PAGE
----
It is thus a matter of construction whether the security is a simple mortgage. For a simple mortgage there must be a personal covenant either express or implied and in the absence of such a covenant the security is generally but not necessarily a charge. In Balasabramania v. Sivaguru, (1911) 21 Madras L.J. 562, the words that came up for construction were 'in default I shall on the security of the house site belonging to me - pay and make good the principal and interest.' These words were held by the Madras High Court to constitute a simple mortgage. The Privy Council in Gokuldoss v. Kriparam, (1874) 13 Bengal L.R. 205 held that the following words sufficed to create a simple mortgage: 'If I fail to pay the money as stipulated, land my heirs shall with- out objection cause the settlement of the said village to be made with you.' When a mortgage deed gives a mortgagor the option of repaying the loan by selling the mortgaged property, that does not exclude the personal covenant in cases where there is on. Therefore, in a simple mortgage the security for the debt is two fold : (1) the personalobligation, and (2) the property.
7. In the present document, which has been extracted above, the defendant has undertaken to repay the money personally within one year. The said document also recites that if the borrowers fail to pay the money within one year, the creditor is entitled to recover the amount of Rs. 1,000/-by sale of R.S. No. 99 measuring 19 acres 18 guntas assessed at Rs. 32-19. Therefore, the said document consists of a personal liability as well as a right to the creditor to recover the amount by sale of the specific immoveable property i.e., R.S.No. 99. These recitals are practically the same as the one found in the said Madras case and the Privy Council case narrated supra. Though there may not be any specificaverment in the deed stating that the interest in the property is transferred, when the right to recover money by sale of the property is given to the creditor, impliedly it amounts to transfer of an interest in the property. Therefore, I have no hesitation to hold that the deed in question is a simple mortgage.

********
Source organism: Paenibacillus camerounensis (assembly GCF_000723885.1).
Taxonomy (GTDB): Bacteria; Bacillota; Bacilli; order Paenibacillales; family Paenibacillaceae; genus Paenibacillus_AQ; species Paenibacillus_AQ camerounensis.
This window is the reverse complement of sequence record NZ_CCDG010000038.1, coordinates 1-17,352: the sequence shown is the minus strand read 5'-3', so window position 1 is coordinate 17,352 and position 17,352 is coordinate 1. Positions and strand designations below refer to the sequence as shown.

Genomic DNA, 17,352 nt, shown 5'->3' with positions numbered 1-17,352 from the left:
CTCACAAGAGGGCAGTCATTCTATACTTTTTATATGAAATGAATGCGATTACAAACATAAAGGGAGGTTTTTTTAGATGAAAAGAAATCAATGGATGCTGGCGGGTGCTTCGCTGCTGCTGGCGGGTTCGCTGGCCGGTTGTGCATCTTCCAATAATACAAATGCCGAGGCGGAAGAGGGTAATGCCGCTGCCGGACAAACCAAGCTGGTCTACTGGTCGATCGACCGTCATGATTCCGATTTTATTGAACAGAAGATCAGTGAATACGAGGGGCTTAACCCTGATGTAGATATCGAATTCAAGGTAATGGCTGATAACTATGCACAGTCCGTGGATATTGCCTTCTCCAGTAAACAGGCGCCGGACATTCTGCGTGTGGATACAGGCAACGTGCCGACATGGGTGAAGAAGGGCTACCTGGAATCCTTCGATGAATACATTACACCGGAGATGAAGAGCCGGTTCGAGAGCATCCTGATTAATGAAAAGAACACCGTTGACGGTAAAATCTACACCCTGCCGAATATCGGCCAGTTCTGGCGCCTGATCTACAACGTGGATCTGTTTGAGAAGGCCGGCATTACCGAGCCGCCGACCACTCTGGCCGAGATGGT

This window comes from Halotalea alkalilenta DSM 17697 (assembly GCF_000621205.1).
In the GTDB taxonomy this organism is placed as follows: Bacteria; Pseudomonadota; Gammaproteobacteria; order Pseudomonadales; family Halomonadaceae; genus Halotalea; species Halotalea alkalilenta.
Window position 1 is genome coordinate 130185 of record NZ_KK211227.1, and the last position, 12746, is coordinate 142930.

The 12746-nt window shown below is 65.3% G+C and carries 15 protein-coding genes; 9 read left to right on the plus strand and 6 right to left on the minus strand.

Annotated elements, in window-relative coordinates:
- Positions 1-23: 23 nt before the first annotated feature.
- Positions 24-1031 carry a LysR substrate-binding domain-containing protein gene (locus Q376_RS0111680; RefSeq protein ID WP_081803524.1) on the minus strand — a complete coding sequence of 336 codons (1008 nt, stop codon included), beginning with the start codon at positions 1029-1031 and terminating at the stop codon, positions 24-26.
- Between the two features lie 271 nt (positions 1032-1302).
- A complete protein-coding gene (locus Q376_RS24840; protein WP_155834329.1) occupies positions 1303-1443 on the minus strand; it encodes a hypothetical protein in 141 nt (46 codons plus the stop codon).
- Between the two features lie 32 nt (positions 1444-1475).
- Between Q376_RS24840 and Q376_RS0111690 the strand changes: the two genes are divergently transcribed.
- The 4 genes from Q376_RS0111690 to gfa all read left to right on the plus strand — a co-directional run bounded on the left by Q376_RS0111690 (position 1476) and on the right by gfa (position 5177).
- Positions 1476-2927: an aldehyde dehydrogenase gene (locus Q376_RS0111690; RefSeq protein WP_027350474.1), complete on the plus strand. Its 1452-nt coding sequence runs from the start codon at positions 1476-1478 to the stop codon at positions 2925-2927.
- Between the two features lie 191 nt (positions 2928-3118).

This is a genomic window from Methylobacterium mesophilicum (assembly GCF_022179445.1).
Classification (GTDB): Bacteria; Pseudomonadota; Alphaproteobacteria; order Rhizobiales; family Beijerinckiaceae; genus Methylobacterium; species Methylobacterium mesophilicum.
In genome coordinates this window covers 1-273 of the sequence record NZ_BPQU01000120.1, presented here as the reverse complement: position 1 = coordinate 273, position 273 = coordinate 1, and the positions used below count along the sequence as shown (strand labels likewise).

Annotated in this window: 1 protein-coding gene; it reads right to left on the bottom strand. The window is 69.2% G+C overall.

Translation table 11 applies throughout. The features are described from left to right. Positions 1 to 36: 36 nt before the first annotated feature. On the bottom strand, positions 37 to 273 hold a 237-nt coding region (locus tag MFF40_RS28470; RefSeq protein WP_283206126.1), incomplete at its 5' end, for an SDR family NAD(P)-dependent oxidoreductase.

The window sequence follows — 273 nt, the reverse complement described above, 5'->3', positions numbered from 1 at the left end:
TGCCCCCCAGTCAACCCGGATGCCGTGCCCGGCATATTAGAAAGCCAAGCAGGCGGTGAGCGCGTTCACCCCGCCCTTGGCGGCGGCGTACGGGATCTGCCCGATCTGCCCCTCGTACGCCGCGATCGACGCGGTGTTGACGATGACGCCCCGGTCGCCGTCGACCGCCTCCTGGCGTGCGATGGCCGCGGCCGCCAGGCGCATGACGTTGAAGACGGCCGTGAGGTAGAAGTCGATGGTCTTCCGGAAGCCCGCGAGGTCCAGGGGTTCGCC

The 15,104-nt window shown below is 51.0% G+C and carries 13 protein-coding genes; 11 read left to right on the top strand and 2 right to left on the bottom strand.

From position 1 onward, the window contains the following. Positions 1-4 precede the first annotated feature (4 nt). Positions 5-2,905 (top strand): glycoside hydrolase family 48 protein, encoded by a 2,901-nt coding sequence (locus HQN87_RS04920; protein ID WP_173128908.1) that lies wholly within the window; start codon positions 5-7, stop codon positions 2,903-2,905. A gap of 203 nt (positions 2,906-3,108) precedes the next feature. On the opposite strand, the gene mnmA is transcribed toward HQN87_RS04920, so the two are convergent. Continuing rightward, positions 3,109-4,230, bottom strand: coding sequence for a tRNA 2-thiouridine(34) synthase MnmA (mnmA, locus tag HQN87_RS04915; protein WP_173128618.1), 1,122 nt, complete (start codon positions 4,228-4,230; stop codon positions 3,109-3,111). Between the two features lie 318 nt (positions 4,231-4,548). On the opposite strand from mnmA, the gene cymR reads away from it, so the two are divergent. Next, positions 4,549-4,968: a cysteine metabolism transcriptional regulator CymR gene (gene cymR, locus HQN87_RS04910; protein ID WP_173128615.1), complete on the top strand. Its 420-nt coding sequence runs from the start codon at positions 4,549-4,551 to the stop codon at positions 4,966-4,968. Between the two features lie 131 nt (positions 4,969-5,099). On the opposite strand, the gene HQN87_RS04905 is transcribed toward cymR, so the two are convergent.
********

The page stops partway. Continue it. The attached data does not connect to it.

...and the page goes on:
8. Further para 12 of the Trial Court judgment reads -
'At the out set it is rightly conceded by Mr. B. S. Patil appearing for the plaintiff, that the transaction on which the suit claim is based is a mortgage and not a bond.'
Having once conceded in The trial Court that it is a mort-gage, it would not be rather proper for the creditor, now at this stage, to turn back and contend that it is a bond. Even apart from it, it has already been shown above that the document in question amounts to a simple mortgage.